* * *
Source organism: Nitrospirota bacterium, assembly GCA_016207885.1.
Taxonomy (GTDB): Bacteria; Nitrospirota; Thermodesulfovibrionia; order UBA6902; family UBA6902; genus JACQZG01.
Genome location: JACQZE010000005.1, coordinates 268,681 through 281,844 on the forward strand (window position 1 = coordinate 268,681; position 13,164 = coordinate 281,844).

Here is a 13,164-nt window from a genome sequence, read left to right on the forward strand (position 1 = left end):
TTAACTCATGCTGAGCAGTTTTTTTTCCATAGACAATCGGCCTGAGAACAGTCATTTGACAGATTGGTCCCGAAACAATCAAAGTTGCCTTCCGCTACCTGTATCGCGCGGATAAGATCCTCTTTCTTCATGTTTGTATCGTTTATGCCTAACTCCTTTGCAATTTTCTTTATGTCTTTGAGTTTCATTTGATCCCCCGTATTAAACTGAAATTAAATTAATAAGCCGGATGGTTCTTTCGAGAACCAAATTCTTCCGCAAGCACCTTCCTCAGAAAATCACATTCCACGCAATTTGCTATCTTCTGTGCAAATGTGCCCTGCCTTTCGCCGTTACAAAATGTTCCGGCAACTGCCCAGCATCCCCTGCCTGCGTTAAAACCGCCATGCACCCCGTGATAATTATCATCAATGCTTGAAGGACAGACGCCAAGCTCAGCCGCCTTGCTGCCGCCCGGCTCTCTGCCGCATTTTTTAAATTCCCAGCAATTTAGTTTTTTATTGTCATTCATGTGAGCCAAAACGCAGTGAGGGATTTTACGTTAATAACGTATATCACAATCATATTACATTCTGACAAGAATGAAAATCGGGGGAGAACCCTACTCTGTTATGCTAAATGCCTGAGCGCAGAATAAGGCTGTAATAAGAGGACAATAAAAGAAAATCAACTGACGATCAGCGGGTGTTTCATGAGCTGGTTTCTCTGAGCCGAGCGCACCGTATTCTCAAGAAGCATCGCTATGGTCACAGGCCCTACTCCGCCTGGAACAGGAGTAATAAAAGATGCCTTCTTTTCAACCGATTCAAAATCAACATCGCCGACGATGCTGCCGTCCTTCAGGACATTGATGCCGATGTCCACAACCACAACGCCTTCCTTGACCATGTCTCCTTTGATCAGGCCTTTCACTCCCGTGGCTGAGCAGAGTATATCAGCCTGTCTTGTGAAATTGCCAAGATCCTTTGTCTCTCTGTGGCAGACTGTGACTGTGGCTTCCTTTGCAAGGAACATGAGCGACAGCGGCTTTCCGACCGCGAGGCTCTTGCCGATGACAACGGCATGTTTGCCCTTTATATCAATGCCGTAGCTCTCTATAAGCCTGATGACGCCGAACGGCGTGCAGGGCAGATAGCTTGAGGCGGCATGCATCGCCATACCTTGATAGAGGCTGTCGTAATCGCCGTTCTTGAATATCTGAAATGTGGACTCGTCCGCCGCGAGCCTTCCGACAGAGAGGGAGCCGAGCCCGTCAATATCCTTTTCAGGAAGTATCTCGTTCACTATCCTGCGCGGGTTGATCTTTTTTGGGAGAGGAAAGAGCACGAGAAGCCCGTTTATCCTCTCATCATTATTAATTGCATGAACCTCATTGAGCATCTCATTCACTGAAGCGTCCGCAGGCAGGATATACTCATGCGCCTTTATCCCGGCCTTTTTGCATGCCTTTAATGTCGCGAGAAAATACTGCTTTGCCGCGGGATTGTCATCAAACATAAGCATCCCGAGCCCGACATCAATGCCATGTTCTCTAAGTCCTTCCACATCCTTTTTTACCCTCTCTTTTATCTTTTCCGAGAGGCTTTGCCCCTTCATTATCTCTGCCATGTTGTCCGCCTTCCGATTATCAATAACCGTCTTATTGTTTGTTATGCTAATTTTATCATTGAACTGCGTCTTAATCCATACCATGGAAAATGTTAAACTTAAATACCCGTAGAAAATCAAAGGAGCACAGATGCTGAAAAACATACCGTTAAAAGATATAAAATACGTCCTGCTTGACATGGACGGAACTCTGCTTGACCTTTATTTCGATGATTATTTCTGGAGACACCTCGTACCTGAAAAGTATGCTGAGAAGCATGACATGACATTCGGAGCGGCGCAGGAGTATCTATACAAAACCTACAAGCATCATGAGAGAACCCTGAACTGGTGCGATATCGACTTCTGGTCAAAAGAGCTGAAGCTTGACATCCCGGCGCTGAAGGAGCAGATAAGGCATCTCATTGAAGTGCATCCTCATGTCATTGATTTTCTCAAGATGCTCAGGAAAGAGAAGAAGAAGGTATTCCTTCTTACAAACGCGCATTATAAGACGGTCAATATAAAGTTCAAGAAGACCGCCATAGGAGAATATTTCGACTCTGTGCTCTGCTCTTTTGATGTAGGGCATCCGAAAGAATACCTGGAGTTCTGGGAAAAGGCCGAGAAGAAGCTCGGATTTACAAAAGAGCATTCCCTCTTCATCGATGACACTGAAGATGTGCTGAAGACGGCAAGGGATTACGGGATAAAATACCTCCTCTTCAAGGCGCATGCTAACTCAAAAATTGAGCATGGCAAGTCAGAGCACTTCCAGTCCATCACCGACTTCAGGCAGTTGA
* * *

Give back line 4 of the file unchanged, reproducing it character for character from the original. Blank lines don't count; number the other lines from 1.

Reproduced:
Here is a 13,164-nt window from a genome sequence, read left to right on the forward strand (position 1 = left end):